The White Lily Blog


Holy War, or Secular War?
July 31, 2016, 12:20 pm
Filed under: Uncategorized | Tags: , , ,

France Hostage Taking

 

Was the horrific death of Father Jacques Hamel in a rural parish in Rouen, France, a martyrdom, or a murder?

It is more than an intellectual distinction both to Father Hamel–as a Get-Out-of-Purgatory-Free Card due to all bona fide martyrs–and to us. The conditions for martyrdom link to major issues: is the Church we see the True Faith? Is SSPX still strong in its opposition to Vatican II?

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Trabbic: ‘Vatican II does not Contradict Ottaviani on the Matter of Church and State.’ No, Really!

secondvaticancouncil

So said Crisis magazine when it published a Vatican II apologia by Dr. Joseph Trabbic, “Vatican II Does Not Contradict Ottaviani on the Matter of Church and State” (his doctorate is from Fordham, 2008). Nothing to see here, folks, just move on! This is the tiresome refrain from those who have accommodated themselves to the post-council Church. A lot of the time they’re making their living from it. Continue reading



Shepherds Run, Advise Flock To Fight the Wolves

Former pope Benedict XVI and present pope Francis are not opposites, and Joseph Ratzinger is not a friend to tradition, in spite of the enthusiastic assertions  to the contrary resurrected by the synod on the family, where we euphorically applauded bishops who voted no to the most extreme modernist positions but kept Ratzinger’s language on the subject, his still-standing prohibition against ‘discrimination’ directed at homosexual behavior. This is a position only slightly less liberal than the Synod’s rejected paragraphs, and was the potent seed, the legal door,  for the two decades past of the homosexual marriage movement, who seized their chance in this chink in the Catholic defense against sodomy. To make us unable to discriminate against them on pain of sin is all they needed to win everything they wanted, an inability to discriminate against them on pain of law: no discrimination in jobs, in housing, in the military,  in ‘marriage,’ and there is no leeway in the prohibition to deny them communion in the near future. With that single potent legal phrase, Ratzinger enabled the Democratic party to pursue its sex socialist agenda.  Trad hero?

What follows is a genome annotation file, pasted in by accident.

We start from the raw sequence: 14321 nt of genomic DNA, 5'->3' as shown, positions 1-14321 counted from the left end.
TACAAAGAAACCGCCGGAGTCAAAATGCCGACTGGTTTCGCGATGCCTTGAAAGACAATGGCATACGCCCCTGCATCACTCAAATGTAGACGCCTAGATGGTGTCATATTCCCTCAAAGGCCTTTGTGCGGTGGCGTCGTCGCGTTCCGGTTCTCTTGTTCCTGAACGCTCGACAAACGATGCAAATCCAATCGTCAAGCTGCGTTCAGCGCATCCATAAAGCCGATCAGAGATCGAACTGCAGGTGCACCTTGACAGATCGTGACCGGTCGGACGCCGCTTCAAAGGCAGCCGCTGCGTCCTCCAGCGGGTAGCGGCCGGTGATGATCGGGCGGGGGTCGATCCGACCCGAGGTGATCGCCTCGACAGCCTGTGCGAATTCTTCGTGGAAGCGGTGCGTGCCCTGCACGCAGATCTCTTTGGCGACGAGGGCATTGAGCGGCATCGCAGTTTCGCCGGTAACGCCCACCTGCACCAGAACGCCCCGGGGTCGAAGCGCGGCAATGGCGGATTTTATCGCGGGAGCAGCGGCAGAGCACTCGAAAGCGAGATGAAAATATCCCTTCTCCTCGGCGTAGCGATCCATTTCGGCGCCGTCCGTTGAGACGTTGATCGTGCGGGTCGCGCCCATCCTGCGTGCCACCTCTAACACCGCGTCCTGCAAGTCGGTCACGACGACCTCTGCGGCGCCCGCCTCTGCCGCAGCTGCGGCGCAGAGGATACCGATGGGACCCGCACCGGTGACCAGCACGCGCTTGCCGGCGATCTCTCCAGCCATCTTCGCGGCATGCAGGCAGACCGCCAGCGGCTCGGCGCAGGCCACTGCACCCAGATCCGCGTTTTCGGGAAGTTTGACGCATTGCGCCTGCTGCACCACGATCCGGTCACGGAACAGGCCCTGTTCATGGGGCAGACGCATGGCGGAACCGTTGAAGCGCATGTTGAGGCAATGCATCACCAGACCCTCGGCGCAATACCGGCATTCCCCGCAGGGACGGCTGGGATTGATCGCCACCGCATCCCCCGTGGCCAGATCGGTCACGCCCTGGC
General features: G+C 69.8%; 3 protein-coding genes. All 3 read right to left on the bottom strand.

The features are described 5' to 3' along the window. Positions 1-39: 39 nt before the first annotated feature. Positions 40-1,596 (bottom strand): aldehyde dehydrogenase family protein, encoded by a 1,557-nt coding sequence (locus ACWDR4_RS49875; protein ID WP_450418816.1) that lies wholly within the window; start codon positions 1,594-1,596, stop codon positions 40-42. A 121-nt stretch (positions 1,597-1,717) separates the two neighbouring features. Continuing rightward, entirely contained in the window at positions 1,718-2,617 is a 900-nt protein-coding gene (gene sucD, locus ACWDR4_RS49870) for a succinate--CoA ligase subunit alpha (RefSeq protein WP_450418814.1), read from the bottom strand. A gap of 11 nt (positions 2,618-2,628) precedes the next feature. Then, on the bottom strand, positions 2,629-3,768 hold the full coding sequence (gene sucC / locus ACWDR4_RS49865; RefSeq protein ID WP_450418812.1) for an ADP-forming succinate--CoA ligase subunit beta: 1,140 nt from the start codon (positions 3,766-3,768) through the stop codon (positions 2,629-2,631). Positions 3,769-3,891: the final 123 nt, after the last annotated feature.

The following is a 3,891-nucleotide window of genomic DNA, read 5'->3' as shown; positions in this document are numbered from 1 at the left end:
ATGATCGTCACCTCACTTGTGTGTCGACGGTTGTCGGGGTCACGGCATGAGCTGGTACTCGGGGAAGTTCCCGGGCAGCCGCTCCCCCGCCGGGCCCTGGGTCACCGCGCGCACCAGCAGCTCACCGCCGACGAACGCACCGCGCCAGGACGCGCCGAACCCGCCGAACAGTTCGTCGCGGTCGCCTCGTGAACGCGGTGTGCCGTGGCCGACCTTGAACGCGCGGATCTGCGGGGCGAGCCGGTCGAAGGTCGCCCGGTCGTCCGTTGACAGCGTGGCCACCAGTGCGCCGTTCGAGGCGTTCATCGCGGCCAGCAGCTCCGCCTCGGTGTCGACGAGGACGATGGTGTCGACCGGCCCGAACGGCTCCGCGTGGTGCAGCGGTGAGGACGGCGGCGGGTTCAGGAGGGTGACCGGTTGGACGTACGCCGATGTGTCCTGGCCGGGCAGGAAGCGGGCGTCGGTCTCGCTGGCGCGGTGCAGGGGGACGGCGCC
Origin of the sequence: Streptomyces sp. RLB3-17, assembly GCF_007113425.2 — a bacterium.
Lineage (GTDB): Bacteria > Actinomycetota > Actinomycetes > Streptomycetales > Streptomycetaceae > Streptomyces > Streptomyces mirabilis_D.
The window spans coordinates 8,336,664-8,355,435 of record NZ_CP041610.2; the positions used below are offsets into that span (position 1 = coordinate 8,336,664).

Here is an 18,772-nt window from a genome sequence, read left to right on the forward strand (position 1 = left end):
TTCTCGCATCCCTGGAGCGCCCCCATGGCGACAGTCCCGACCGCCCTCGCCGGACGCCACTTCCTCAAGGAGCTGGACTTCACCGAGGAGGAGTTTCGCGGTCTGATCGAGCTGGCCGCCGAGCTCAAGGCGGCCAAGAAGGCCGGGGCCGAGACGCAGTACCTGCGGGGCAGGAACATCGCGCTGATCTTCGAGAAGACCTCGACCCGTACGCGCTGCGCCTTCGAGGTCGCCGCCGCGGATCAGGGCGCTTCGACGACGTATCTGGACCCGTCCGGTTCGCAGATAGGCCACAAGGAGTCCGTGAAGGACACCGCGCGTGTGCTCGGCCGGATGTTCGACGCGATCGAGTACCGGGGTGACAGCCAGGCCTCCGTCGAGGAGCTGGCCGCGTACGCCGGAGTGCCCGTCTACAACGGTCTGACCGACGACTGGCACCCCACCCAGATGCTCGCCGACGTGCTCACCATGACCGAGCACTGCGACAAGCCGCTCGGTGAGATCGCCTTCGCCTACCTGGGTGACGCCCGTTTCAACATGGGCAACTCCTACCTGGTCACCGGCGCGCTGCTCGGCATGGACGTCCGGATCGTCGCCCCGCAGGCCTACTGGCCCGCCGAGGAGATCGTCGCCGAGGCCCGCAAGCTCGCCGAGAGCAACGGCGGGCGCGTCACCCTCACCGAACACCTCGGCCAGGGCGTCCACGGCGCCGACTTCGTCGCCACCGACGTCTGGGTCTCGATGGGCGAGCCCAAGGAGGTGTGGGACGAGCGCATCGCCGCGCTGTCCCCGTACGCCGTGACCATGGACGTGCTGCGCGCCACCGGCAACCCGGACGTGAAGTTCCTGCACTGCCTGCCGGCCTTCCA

Rorate Caeli’s translation of Ratzinger’s first public statement following his resignation proves the point.   Continue reading



Tea Party, or Sex Socialism? You Decide!

A post on Italian blog Cordialiter  was re-posted recently with commentary on Rorate Caeli.  Cordialiter says Catholics must not get trapped in the box the media has prepared for it, a false choice between Tea Party traditionalism or Socialist-flavored modernism. The blog says on the contrary, traditionalists must be ‘”True friends of the poor” and proceeds not exactly to say how to do that, but very definitely how not to do so: by accepting the perks of middle class existence, ignoring the social issues and focusing on worthy liturgy. That would be wrong, in Cordialiter’s thinking.

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Fashion and Faith, Again
June 10, 2014, 2:18 pm
Filed under: Culture and Catholicism, Uncategorized | Tags: , , ,

It is Pentecost Sunday at a traditional Catholic church west of Chicago. It is June, cooler this morning than yesterday, with a little rain and thunder during the night so that the air is utterly clear of moisture, and in the diamond-bright lemon-yellow sunshine pouring full upon us from the east stained glass, every dressing of the altar is in sharp focus. Continue reading



Why the Doctrine Matters: Christopher Caldwell on the Church, the Council, and the Crisis in Europe

Christopher Caldwell’s Reflections on the Revolution in Europe makes many startling assertions and observations regarding developments in Europe in the past fifty years, but to those of us following the unfolding drama of revisionist Rome against tradition, none so interesting as this one: Vatican II disarmed Europe.  Caldwell is no theologian, he is on the contrary most often a financial writer. But that makes his thesis the more compelling. Continue reading



Why Do We Get Fat? Let’s Blame the Church!

Gary Taubes is fighting the power. His books Good Carbs Bad Carbs and Why We Get Fat stand up to a powerful industry of misinformation and corruption.  They can afford the hired guns, hackers and snoops capable at least of ruining Taubes’ reputation and making his life miserable. Perhaps worse. Perhaps he thinks of Erin Brockovich when a car pulls up behind him on a lonely road at night. But he probably doesn’t. Instead of following the money, Taubes blames–the Church! Continue reading